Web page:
When going to look at a prospective nursing home, first use your nose. A safe nursing home doesn’t allow patients to remain in their own waste, but cleans patients quickly and puts them in clean clothing and bedding. Second, use your eyes and ears. Do patients seem in distress, crying or calling out for attention? Are communal areas in use or do patients seem isolated in their rooms? Do visible meal trays appear to be uneaten well after normal feeding times, or left for hours to clear away? In a non memory care facility, do patients appear mostly alert and capable of social interaction (if not they be being unnecessarily medicated), lastly does the facility encourage visiting with reasonable hours, or do they restrict to just a very few hours daily? Does the nursing home allow you to speak with current residents?

    The above won’t guarantee a great nursing home, but will avoid the worst ones. Great nursing homes encourage friends, family and outsiders to visit and engage with patients, whether just reading, engaging in activities, helping with feeding, etc.

    Saturday, December 16, 2023 Report this

  • psterry

    Nurses don't (and shouldn't) come cheap. The unintended consequence of this is that the cost of service will rise, as will the price of a room.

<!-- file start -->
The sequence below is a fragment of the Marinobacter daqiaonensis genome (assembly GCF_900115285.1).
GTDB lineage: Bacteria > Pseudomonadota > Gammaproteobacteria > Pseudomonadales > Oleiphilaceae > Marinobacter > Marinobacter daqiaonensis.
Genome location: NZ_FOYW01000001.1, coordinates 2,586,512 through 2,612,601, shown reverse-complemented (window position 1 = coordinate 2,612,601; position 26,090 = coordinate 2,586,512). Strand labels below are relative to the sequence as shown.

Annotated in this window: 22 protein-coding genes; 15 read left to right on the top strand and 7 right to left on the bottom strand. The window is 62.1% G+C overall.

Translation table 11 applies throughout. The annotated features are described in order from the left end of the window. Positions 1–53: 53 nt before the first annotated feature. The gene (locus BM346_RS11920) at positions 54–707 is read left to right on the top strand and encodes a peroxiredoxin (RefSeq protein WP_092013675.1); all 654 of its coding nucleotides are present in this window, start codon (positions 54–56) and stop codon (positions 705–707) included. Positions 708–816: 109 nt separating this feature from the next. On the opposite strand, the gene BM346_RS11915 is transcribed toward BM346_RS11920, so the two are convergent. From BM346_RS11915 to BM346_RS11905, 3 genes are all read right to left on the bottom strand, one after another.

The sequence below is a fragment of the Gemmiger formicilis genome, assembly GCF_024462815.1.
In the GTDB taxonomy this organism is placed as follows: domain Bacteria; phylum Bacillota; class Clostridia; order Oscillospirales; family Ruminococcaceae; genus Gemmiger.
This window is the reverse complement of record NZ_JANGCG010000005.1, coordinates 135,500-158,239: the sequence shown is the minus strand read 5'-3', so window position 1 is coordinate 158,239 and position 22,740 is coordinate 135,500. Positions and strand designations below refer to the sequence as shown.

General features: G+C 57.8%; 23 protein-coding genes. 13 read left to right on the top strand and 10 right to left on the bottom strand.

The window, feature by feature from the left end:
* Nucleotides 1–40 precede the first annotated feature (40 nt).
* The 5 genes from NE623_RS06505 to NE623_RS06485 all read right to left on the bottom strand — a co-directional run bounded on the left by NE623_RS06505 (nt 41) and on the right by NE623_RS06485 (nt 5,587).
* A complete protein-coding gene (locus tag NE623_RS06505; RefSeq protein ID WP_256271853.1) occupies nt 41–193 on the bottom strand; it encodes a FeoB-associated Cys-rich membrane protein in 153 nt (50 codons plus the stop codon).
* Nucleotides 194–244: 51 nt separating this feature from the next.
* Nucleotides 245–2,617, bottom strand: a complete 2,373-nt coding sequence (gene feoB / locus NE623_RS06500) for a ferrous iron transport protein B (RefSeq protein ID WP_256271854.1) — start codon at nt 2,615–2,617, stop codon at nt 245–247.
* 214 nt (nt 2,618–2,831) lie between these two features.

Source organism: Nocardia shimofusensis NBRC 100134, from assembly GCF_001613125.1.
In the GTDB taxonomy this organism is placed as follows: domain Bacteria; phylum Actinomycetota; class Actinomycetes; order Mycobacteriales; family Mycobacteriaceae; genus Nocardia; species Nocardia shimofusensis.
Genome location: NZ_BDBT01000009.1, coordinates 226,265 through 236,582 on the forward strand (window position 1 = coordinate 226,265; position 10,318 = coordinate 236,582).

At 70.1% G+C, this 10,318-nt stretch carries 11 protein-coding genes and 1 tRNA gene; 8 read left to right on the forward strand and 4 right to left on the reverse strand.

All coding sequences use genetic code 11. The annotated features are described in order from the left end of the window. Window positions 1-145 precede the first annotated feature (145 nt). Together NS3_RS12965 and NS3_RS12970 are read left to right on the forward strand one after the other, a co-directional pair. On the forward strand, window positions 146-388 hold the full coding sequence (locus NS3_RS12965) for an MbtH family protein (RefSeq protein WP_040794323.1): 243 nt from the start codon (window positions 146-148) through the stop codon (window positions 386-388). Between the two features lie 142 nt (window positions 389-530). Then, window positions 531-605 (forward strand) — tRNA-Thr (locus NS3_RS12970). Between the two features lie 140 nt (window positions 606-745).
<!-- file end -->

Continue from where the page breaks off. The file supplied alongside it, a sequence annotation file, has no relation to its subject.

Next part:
Saturday, December 16, 2023 Report this

  • olyhiker

    I had a friend at Brookdale East. His room was a mess. I ended up vacuuming, dumping his wastebasket, bringing his clothes home to wash, etc. He had a 'button' hanging around his neck but he waited hours sometimes for help.

    Saturday, December 16, 2023 Report this

  • Trcutler1

    Had a loved one put in Roo Lan. Was the most disgusting place I’ve ever seen. Took us a year to get her out of there. They didn’t care about her. All they cared about was the money they were collecting from her. We finally got her out and into a private home. She lived for another two years. In there she was on deaths door everyday. To my family… if I ever get to that place we’re I have to be put into one of these places, please just take be out back and shoot me.

    Sunday, December 17, 2023 Report this